Welcome to our Stolen Art Collection
Our new Spring 2010 puzzle offerings feature paintings that have at one time been stolen, and a few that narrowly escaped being stolen. Some remain missing to this day. In each case we include a brief history relating to the art theft alongside the image.
We have combed through hundreds of images of stolen paintings to find the most suitable for our jigsaw puzzles. Most are by renowned artists, since those are the ones that attract thieves. In these pages you will see works by Monet (3),Vermeer (2),Van Gogh (2),Rembrandt, Gaugin, Schiele, Bruegel, Munch, and Klimt, among others. We also tried to pick works with interesting stories. We have pistol-wielding gangs taking museum visitors hostage, Nazi Party higher-ups trying to loot all of Europe, and art museums behaving badly.
So who steals art? Why do they steal it?
In 1961 Francisco Goya’s Portrait of the Duke of Wellington was stolen from London’s National Gallery. A year later the first James Bond film, Dr. No, was released. A young Sean Connery playing Bond famously does a double take in Dr. No’s lair when he sees the Goya hanging on the wall. This scene gave rise to the “Dr. No scenario” amongst art theft investigators, where a powerful criminal commissions the theft of a particular piece of art for his personal enjoyment in the heart of his criminal empire.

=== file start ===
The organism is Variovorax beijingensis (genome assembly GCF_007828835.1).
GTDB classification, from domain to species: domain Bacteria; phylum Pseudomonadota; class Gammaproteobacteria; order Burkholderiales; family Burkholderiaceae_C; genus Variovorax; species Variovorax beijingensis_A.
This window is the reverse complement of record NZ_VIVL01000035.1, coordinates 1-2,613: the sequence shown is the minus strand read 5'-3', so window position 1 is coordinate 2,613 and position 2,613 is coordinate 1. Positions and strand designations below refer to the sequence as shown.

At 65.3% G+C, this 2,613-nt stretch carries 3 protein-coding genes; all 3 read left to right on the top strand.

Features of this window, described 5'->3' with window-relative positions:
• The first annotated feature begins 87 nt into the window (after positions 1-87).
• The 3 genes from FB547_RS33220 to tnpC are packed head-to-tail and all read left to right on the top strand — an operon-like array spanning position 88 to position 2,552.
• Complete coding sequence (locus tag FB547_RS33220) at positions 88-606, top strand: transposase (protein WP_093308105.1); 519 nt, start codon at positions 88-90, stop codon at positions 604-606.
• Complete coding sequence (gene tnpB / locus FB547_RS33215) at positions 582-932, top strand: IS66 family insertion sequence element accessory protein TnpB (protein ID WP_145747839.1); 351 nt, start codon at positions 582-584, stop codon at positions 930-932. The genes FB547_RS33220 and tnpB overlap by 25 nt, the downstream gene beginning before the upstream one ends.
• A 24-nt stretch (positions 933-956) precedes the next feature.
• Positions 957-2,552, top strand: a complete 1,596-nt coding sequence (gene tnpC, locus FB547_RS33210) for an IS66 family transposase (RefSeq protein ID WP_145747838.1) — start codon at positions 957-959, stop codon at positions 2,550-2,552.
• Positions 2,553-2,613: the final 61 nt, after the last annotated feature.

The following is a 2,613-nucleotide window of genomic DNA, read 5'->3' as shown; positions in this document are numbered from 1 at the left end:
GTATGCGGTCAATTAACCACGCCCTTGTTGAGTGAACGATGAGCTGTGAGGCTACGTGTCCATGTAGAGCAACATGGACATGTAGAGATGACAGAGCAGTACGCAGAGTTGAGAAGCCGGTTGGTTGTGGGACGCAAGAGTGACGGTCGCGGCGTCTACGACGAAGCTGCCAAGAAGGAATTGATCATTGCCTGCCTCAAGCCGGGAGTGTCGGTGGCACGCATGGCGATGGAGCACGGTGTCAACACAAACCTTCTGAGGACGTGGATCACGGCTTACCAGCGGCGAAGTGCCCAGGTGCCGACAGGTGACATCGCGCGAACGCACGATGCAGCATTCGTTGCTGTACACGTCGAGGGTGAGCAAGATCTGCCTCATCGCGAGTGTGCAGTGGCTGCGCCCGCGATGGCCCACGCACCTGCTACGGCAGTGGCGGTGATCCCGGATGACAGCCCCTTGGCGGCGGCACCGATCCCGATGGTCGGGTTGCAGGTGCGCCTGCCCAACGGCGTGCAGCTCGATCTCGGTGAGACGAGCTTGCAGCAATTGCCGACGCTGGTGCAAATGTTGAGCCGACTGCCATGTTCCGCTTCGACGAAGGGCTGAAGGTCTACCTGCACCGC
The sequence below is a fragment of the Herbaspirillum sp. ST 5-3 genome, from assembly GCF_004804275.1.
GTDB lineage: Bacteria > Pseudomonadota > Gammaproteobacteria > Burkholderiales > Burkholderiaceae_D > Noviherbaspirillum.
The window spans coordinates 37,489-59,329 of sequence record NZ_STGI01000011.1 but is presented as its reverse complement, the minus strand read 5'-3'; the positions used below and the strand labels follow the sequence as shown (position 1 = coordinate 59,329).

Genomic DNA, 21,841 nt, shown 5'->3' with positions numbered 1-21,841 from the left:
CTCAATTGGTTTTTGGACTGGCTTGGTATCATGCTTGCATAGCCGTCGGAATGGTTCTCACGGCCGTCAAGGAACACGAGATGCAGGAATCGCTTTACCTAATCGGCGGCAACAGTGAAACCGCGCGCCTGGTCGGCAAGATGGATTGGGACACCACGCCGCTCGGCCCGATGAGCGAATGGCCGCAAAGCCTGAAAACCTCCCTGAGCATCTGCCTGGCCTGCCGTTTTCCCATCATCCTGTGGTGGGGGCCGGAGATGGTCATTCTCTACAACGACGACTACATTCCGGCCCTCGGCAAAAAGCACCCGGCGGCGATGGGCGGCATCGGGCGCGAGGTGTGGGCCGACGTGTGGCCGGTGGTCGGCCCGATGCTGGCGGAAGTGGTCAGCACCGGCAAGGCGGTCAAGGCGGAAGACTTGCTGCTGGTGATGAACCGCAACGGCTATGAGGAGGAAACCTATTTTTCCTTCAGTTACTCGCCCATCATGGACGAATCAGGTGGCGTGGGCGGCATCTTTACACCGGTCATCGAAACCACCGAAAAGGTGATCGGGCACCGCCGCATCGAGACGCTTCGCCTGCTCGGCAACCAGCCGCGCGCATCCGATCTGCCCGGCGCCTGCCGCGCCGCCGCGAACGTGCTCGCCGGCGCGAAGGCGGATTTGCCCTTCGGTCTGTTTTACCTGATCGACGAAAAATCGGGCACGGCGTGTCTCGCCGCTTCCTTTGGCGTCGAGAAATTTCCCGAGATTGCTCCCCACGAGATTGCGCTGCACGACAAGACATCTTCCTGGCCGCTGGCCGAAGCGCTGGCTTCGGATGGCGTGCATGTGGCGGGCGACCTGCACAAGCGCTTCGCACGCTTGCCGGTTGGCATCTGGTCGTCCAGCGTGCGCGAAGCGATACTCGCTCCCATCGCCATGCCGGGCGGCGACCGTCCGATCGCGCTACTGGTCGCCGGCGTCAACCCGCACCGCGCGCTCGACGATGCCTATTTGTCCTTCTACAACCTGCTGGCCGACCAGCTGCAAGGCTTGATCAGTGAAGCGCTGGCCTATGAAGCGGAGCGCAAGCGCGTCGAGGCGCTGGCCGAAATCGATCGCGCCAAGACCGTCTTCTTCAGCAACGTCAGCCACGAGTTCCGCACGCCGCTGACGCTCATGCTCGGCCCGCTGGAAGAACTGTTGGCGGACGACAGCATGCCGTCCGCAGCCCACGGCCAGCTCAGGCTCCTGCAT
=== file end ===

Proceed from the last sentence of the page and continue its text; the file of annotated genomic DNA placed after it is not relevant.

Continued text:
The reality, however, is much more mundane. Most art thiefs are common criminals looking to sell the stolen works for cash. In fact, the Dr. No theory is refuted by its own case; the Goya was returned five years later, having been stolen by a disabled, retired pensioner.
The problems with trying to sell a stolen masterpiece are obvious: art is unique, and especially in the internet age, everyone knows when something is missing, everyone is looking for it, and everyone knows what it looks like. Art just happens to be an easy target, because museums are relatively unguarded public spaces.
Nazi Art Theft During World War II
“I intend to plunder, and to do it thoroughly.” - Hermann Göring
A colossal global upheaval like World War II also creates opportunity for theft on a grand scale. The Nazis stole, destroyed, or sold just about every piece of art they came in contact with. They more or less plundered the entire continent. Hitler and Göring not only acquired art for themselves, but they oversaw specific Nazi agencies set up to systematically loot every territory they conquered. Lists of desired artworks were drawn up before invasion. Entire museums and cities were evacuated of art and other objects, which were sent back to Germany or to other storage locations. As the tide of war turned and the Nazis retreated, they eventually set up a number of storage depots in Germany to protect works from bombing and discovery by Allied troops. The Castle Neuschwanstein was one such repository, primarily for works stolen from French museums and private art collections.
In the turmoil of people just trying to survive, works of art were hidden, stolen, looted, transferred, sold, destroyed, or just plain lost. Many paintings that disappeared during the war eventually found their way into galleries and museums. The past two decades have seen a global movement to restore ownership or compensation to the rightful owners of works dispossessed during World War II. Many of these cases are quite complex, and museums must carefully balance moral and public trust duties when they deal with dispossessed heirs.